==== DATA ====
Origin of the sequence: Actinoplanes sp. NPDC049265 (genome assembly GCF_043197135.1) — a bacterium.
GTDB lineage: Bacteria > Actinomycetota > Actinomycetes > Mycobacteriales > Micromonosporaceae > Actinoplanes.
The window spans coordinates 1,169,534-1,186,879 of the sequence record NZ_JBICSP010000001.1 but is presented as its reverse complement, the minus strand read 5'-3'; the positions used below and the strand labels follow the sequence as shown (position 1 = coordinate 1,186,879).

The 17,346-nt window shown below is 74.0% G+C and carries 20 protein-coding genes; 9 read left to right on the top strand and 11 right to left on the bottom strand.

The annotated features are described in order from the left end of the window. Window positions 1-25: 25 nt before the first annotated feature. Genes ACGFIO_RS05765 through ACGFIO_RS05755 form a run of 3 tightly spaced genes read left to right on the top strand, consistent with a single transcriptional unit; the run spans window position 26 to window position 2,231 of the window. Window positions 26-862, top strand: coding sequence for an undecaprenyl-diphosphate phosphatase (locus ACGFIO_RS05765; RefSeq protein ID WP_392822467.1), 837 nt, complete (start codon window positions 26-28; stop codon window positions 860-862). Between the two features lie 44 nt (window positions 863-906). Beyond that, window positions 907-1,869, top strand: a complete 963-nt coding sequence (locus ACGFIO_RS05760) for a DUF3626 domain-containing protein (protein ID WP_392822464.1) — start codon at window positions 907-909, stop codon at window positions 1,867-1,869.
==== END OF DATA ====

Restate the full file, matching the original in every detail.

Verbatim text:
Origin of the sequence: Actinoplanes sp. NPDC049265 (genome assembly GCF_043197135.1) — a bacterium.
GTDB lineage: Bacteria > Actinomycetota > Actinomycetes > Mycobacteriales > Micromonosporaceae > Actinoplanes.
The window spans coordinates 1,169,534-1,186,879 of the sequence record NZ_JBICSP010000001.1 but is presented as its reverse complement, the minus strand read 5'-3'; the positions used below and the strand labels follow the sequence as shown (position 1 = coordinate 1,186,879).

The 17,346-nt window shown below is 74.0% G+C and carries 20 protein-coding genes; 9 read left to right on the top strand and 11 right to left on the bottom strand.

The annotated features are described in order from the left end of the window. Window positions 1-25: 25 nt before the first annotated feature. Genes ACGFIO_RS05765 through ACGFIO_RS05755 form a run of 3 tightly spaced genes read left to right on the top strand, consistent with a single transcriptional unit; the run spans window position 26 to window position 2,231 of the window. Window positions 26-862, top strand: coding sequence for an undecaprenyl-diphosphate phosphatase (locus ACGFIO_RS05765; RefSeq protein ID WP_392822467.1), 837 nt, complete (start codon window positions 26-28; stop codon window positions 860-862). Between the two features lie 44 nt (window positions 863-906). Beyond that, window positions 907-1,869, top strand: a complete 963-nt coding sequence (locus ACGFIO_RS05760) for a DUF3626 domain-containing protein (protein ID WP_392822464.1) — start codon at window positions 907-909, stop codon at window positions 1,867-1,869.